Will autocrats ever learn? - The Internet Blackout in Gambia

On Wednesday afternoon, Cloudflare and other Internet companies noticed that the West African country of The Gambia had dropped off the Internet - the day before the presidential election that was planned to be held there on Thursday, December 1st. This is not unprecedented. The Ugandan government blocked access to Facebook and WhatsApp during its recent election. Internet blocking by governments has also been seen in Gabon. Even Ghana toyed with the idea earlier this year.

Gambia has a population of 1.8 million people, and according to World Internet Stats, Internet penetration is growing fast and is almost 20%. The latest statistics indicate that at least ten percent of Gambians are using Facebook. As shown in the graph below, on Thursday, the Gambian government cut off access to the global Internet and for 39 hours hundreds of thousands of Gambians were unable to use online services on which they rely every day.

All the networks in Gambia disappeared from the global routing tables. This could have been caused by a soft reconfiguration of Internet routers; or by a physical powering down of telecommunications equipment. At this point, we do not know. What we do know is that we didn’t see any routes or traffic (similar to other Internet companies reporting). We also read a large number of complaints on Twitter from people failing to communicate with friends and relatives within the country. When the routing was restored, we instantly saw traffic.

There's only one RIPE Atlas probe active within the country; however, it provides a good inside view of how the Internet behaved before, during and after the blackout. The large red area is the period when connectivity was unavailable.


Data courtesy of RIPE Atlas

The results of the Gambian election surprised a lot of people, including the incumbent President, Yahya Jammeh, who has been in power since he staged a coup 22 years ago. He received only 36.7 percent of vote, compared to Adama Barrow, a property developer, who won with 45.5 percent of the vote. Late Friday (after the Internet was re-enabled) President Jammeh conceded and Barrow supporters are celebrating in the streets. Celebrating both the results of the election along with (we are sure) the return of the Internet.

It is not clear why the Gambian government cut off access to the Internet. In other national Internet blackouts during elections, governments were attempting to thwart local efforts to monitor voting and report incidents of fraud - or prevent rumors from spreading.

Unfortunately, blocking Internet access also prevents citizen reporting of election-related violence, such as the hundreds of incidents that happened after the Kenyan election at the end of December, 2007. In Kenya, the Internet was not blocked and the online mapping tool Ushahedi was able to help Kenyans monitor and respond to the violence.

President Yahya Jammeh has been criticized for years for human rights violations and just last month decided to remove Gambia from the jurisdiction of the International Criminal Court, which has prosecuted a number of African leaders for war crimes and human rights violations. His decision to limit free speech of Gambians by blocking Internet access triggered a flood of criticism on social media and activists’ blogs around the world (E.g., Access Now has been highlighting Internet blackouts for years.) Freedom House doesn’t paint a pretty picture either.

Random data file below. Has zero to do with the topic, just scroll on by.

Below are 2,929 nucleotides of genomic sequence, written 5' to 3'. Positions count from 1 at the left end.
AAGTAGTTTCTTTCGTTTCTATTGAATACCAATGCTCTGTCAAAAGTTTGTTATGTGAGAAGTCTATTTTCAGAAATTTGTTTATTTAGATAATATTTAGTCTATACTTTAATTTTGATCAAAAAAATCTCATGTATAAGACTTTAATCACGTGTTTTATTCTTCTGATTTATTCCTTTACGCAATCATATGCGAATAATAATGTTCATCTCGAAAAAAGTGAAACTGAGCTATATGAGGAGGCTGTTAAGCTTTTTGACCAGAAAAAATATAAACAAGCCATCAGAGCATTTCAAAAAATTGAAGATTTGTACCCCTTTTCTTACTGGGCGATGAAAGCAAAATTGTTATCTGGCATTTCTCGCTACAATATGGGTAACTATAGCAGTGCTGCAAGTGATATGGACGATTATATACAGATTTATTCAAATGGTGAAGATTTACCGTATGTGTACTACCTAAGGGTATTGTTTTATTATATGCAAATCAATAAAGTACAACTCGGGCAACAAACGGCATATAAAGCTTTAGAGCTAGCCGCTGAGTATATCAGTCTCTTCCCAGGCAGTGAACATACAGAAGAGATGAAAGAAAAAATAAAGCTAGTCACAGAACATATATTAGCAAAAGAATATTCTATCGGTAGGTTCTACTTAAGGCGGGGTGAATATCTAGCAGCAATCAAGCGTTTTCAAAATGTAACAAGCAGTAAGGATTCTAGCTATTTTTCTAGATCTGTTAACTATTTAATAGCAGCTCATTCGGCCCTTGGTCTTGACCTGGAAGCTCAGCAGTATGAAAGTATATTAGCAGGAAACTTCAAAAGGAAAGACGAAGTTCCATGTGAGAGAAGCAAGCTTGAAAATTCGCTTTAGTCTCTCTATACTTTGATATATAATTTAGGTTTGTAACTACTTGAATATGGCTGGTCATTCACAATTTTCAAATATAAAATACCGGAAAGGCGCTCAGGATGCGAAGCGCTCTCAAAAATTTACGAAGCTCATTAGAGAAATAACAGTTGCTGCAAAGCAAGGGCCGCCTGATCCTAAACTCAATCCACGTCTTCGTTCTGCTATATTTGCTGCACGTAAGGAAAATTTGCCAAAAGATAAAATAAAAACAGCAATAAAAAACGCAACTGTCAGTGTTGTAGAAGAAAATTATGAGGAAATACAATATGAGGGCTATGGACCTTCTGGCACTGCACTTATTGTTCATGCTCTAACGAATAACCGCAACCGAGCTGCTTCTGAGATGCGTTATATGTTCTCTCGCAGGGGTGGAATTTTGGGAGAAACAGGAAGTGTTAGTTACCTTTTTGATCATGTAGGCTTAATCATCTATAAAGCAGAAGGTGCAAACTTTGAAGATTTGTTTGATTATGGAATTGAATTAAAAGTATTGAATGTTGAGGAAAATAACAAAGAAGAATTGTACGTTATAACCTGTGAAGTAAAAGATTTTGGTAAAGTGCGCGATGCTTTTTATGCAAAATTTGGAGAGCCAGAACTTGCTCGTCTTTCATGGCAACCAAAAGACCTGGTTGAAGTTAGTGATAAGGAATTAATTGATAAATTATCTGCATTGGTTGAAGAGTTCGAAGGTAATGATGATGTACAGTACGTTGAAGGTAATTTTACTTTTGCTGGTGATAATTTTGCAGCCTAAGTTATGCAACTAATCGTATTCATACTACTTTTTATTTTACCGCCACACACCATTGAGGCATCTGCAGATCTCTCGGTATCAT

Rather than clamping down on the opposition by blocking the access to the Internet, it is quite possible that the blackout in Gambia may have infuriated voters and increased the vote against the president. This is what happened in Egypt during the Arab Spring protests in January, 2011, when President Mubarak cut off Internet access for everyone but the Egyptian stock market. Unable to protest on social media, Egyptians, particularly the youth, went to the street, occupied Tahrir Square in Cairo, and started the protests that led to the overthrow of a dictator who had been in power for thirty years.

When only a few percent of a country’s citizens are online, an Internet blackout might stymie opposition to the government. But when the Internet is part of the daily lives of a significant portion of the population, it has the opposite effect.

On Tuesday, December 6, the United Nations’ Internet Governance Forum (IGF) will start in Guadalajara, Mexico. During it’s four days, more than 2,000 Internet experts will participate in more than a hundred panels on issues shaping the evolution of the Internet. Internet blackouts and censorship, which are becoming more and more common, will be on the agenda - as will other examples of where governments are trying to limit the new power to communicate and organize that the Internet gives activists - and everyone else. Cloudflare will have representatives at the meeting and engaging in the many discussions that will take place.

Cloudflare will continue to fight for free speech online, by deploying better and easier-to-use encryption and through programs like Project Galileo. We participate in events like the IGF and other fora like AccessNow’s RightsCon and the UN’s World Summit on the Information Society (WSIS) into order to fight for technologies and policies that will make the Internet more reliable and more open. Let’s hope dictators like President Jammeh are listening and start to understand that censoring and blocking the Internet is less and less likely to help them cling to power. Instead, they should try harnessing social media and the Web to build community, communicate to their supporters, foster democracy, and unleash entrepreneurship. THAT’S the path to a better future.